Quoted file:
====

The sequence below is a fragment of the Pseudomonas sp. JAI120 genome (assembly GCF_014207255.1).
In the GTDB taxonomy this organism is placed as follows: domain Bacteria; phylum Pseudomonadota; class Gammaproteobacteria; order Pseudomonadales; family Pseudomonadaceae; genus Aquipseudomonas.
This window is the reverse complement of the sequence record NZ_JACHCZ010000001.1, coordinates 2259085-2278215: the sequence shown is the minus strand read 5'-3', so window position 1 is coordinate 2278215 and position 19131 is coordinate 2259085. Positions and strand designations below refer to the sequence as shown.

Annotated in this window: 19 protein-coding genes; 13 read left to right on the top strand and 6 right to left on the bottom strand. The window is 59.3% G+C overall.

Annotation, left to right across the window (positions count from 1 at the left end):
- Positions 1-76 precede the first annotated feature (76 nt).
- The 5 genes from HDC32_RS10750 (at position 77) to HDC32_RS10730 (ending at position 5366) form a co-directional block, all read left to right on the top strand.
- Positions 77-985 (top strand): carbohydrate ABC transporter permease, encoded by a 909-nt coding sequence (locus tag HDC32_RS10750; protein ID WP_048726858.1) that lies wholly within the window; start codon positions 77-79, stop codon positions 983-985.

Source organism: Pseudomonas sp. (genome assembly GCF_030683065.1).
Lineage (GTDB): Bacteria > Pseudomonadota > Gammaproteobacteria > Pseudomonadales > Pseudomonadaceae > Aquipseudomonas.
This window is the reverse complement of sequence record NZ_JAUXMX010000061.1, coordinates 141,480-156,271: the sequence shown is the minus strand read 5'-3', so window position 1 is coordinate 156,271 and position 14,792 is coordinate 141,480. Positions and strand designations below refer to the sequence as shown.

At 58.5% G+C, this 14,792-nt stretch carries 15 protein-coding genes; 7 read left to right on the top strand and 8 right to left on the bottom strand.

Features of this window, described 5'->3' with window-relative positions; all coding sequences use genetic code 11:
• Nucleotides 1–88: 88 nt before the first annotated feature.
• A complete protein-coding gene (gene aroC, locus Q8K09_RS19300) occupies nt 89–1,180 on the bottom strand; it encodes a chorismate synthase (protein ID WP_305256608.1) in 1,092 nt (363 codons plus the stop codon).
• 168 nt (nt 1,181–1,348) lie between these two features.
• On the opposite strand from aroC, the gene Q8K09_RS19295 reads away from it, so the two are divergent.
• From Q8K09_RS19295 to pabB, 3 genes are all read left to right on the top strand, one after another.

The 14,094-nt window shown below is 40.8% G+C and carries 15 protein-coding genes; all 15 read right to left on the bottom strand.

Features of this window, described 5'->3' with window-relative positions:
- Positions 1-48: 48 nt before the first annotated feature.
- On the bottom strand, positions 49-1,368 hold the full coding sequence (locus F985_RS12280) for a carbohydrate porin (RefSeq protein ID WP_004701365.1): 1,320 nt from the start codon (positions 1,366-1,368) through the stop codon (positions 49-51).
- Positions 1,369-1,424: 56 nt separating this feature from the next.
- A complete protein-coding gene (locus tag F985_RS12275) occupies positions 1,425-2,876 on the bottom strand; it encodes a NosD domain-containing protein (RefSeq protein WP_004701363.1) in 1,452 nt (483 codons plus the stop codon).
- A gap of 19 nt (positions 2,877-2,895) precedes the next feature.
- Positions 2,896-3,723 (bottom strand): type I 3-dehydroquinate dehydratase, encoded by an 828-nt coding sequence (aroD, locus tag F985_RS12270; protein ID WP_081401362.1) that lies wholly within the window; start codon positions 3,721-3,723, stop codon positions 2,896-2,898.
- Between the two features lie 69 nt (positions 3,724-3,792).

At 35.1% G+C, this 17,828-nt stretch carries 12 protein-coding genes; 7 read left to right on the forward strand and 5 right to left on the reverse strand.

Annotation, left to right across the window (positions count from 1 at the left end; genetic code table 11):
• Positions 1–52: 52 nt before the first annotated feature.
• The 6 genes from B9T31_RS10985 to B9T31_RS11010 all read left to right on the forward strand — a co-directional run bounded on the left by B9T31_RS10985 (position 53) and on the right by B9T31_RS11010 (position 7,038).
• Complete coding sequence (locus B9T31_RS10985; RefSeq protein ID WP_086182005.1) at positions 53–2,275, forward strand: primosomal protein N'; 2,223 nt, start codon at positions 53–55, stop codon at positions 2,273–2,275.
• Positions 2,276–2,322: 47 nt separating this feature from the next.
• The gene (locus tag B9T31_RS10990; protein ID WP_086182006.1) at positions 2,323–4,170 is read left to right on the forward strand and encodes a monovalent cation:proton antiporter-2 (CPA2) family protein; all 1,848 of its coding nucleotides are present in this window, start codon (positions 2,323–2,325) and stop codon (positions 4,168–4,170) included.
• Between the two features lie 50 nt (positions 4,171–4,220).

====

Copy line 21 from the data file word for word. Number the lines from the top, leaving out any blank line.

- Positions 1-48: 48 nt before the first annotated feature.